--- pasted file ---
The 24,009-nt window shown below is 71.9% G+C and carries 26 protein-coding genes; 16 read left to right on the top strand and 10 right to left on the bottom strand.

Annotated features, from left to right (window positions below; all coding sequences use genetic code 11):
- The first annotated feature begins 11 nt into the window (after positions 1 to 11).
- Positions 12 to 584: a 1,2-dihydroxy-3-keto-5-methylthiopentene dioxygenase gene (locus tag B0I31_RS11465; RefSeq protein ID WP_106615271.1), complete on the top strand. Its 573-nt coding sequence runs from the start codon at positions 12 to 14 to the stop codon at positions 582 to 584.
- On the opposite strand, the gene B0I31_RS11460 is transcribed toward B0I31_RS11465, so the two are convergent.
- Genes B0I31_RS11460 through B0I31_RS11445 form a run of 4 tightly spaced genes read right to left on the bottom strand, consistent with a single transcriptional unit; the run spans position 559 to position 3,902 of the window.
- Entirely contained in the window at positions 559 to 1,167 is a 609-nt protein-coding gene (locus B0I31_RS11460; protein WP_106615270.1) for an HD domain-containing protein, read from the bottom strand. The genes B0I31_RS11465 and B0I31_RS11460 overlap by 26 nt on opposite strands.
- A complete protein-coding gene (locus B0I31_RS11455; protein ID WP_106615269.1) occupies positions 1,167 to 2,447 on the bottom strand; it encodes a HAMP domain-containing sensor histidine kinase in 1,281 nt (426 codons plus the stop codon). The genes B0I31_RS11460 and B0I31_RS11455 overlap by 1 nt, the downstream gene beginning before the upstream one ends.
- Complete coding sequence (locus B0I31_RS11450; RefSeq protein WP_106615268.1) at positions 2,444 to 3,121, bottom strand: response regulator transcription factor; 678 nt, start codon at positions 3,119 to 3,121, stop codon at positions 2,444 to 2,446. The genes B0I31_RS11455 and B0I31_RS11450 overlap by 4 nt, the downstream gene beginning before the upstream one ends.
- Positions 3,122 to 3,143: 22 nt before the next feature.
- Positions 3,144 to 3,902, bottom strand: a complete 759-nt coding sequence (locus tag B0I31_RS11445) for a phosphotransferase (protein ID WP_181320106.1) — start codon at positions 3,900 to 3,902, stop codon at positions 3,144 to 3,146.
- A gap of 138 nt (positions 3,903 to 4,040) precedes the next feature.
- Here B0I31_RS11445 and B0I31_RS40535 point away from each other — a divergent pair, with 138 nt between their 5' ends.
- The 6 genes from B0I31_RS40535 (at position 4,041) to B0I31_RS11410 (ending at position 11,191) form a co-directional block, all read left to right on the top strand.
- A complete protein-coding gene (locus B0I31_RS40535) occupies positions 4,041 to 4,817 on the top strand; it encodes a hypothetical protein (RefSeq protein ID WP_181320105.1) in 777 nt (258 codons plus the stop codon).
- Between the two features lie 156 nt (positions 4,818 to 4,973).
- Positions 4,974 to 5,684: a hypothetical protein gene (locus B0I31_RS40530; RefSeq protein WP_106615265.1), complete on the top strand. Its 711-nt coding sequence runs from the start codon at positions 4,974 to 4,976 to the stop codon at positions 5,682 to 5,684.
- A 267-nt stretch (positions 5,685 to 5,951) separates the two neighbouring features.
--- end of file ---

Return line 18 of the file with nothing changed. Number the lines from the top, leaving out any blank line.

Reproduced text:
- A 267-nt stretch (positions 5,685 to 5,951) separates the two neighbouring features.